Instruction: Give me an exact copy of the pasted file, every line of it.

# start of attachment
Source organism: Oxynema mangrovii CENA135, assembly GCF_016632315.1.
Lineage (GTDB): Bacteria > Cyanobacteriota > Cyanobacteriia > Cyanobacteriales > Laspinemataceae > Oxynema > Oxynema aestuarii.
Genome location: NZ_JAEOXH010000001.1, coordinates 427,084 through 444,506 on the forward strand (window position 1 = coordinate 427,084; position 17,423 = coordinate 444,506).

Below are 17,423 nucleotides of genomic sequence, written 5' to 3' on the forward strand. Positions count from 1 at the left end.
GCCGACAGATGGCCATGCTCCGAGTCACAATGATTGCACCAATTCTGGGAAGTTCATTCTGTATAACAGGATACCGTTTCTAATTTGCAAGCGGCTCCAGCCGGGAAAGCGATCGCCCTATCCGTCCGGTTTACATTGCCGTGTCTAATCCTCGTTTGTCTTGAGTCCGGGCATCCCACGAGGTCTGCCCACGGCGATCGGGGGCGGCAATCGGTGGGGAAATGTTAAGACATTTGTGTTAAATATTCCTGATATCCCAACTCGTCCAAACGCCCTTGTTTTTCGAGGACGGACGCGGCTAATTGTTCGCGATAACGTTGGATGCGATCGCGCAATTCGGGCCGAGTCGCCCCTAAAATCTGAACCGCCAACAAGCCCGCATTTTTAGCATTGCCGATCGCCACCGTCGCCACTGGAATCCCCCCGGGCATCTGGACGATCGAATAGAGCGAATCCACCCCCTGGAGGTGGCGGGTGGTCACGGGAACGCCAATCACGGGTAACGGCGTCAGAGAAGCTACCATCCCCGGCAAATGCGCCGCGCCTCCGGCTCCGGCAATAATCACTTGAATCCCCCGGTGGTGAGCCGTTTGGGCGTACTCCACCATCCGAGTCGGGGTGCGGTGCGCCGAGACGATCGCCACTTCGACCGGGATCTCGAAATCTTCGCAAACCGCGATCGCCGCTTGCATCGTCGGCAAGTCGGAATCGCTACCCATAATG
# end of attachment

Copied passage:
Source organism: Oxynema mangrovii CENA135, assembly GCF_016632315.1.
Lineage (GTDB): Bacteria > Cyanobacteriota > Cyanobacteriia > Cyanobacteriales > Laspinemataceae > Oxynema > Oxynema aestuarii.
Genome location: NZ_JAEOXH010000001.1, coordinates 427,084 through 444,506 on the forward strand (window position 1 = coordinate 427,084; position 17,423 = coordinate 444,506).

Below are 17,423 nucleotides of genomic sequence, written 5' to 3' on the forward strand. Positions count from 1 at the left end.
GCCGACAGATGGCCATGCTCCGAGTCACAATGATTGCACCAATTCTGGGAAGTTCATTCTGTATAACAGGATACCGTTTCTAATTTGCAAGCGGCTCCAGCCGGGAAAGCGATCGCCCTATCCGTCCGGTTTACATTGCCGTGTCTAATCCTCGTTTGTCTTGAGTCCGGGCATCCCACGAGGTCTGCCCACGGCGATCGGGGGCGGCAATCGGTGGGGAAATGTTAAGACATTTGTGTTAAATATTCCTGATATCCCAACTCGTCCAAACGCCCTTGTTTTTCGAGGACGGACGCGGCTAATTGTTCGCGATAACGTTGGATGCGATCGCGCAATTCGGGCCGAGTCGCCCCTAAAATCTGAACCGCCAACAAGCCCGCATTTTTAGCATTGCCGATCGCCACCGTCGCCACTGGAATCCCCCCGGGCATCTGGACGATCGAATAGAGCGAATCCACCCCCTGGAGGTGGCGGGTGGTCACGGGAACGCCAATCACGGGTAACGGCGTCAGAGAAGCTACCATCCCCGGCAAATGCGCCGCGCCTCCGGCTCCGGCAATAATCACTTGAATCCCCCGGTGGTGAGCCGTTTGGGCGTACTCCACCATCCGAGTCGGGGTGCGGTGCGCCGAGACGATCGCCACTTCGACCGGGATCTCGAAATCTTCGCAAACCGCGATCGCCGCTTGCATCGTCGGCAAGTCGGAATCGCTACCCATAATG